“It’s not uncommon when we chat with clients that they are actually unaware of the fact that their animal is overweight,” says Montgomery. “We do see a lot of horses that are in fantastic shape. The horses that we do see that are overweight are much loved and cared for. It’s a matter of perception and awareness.”

While a diet rich in grain makes sense for horses that live active lifestyles and get a lot of exercise, concentrate feeds are high in calories and can be too much for some horses. Montgomery says that there are two potential factors at work here: a horse is either being fed more than it needs, or they have a different metabolism.

“You could have two horses on your property. They’re the same size and you feed them the same diet, they do the same amount of work. But one horse burns off the energy just fine, and the other horse might have problems with its insulin metabolism and might not be able to handle that kind of carbohydrate load.”

This condition is known as equine metabolic syndrome (EMS). This endocrine disorder is similar to type 2 diabetes in people where insulin doesn’t regulate blood sugar levels the way it’s supposed to. Because EMS presents more often in hardy horse breeds, one theory about the disease’s cause is a discrepancy between the types of feed a horse’s metabolism has evolved to absorb and the types of feed that a horse is eating in a stall.

“The Shetland pony is a great example,” says Montgomery. “It [the breed] comes from the Shetland Islands. There’s not much around. If you take an animal that’s evolved to live off of what’s around them, and you put them in a lush pasture or you feed them a bunch of grain, they just can’t handle that.”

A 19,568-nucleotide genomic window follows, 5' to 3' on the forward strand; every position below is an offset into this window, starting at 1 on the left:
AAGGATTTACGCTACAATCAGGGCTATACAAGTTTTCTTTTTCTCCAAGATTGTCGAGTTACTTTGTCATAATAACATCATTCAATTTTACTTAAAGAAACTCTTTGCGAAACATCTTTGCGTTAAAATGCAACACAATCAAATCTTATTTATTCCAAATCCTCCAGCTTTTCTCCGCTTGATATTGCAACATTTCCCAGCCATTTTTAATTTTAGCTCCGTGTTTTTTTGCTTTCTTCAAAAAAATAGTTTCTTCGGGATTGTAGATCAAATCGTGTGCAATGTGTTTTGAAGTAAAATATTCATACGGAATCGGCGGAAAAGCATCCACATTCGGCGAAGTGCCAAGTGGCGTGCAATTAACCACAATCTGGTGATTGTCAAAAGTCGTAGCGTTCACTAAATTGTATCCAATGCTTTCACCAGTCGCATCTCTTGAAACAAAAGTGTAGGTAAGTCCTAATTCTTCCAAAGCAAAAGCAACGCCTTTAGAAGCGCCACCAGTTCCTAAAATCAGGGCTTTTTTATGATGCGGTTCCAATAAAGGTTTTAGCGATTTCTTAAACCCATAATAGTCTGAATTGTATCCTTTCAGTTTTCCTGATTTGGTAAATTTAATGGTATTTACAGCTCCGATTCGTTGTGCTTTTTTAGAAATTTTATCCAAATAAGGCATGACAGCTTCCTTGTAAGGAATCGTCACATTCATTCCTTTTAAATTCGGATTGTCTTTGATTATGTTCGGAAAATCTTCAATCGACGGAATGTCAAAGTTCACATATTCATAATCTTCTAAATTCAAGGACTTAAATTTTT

Most horses don’t need much more than grass or hay to stay happy and healthy. But the trouble with lush, green pastures is the high sugar content of the grass.

“Depending on the growing conditions, the time of year and even day to day – the amount of sugar and calories in grass can vary,” says Robinson. “If you turn a horse out on pasture, it essentially is eating at a 24/7 buffet.”

Grasses are richest in the spring, and the plants feed off sunlight to build up sugars throughout the day. While sugars in grasses tend to be lowest between 6 a.m. and 10 a.m., Robinson cautions that the situation isn’t always so cut and dry. If temperatures drop below five degrees at night, grass goes into a mini-hibernation and will not use up the sugar it gathered during the day — meaning that the grass plants could be just as rich in sugar content at 6 a.m. as they are during the afternoon.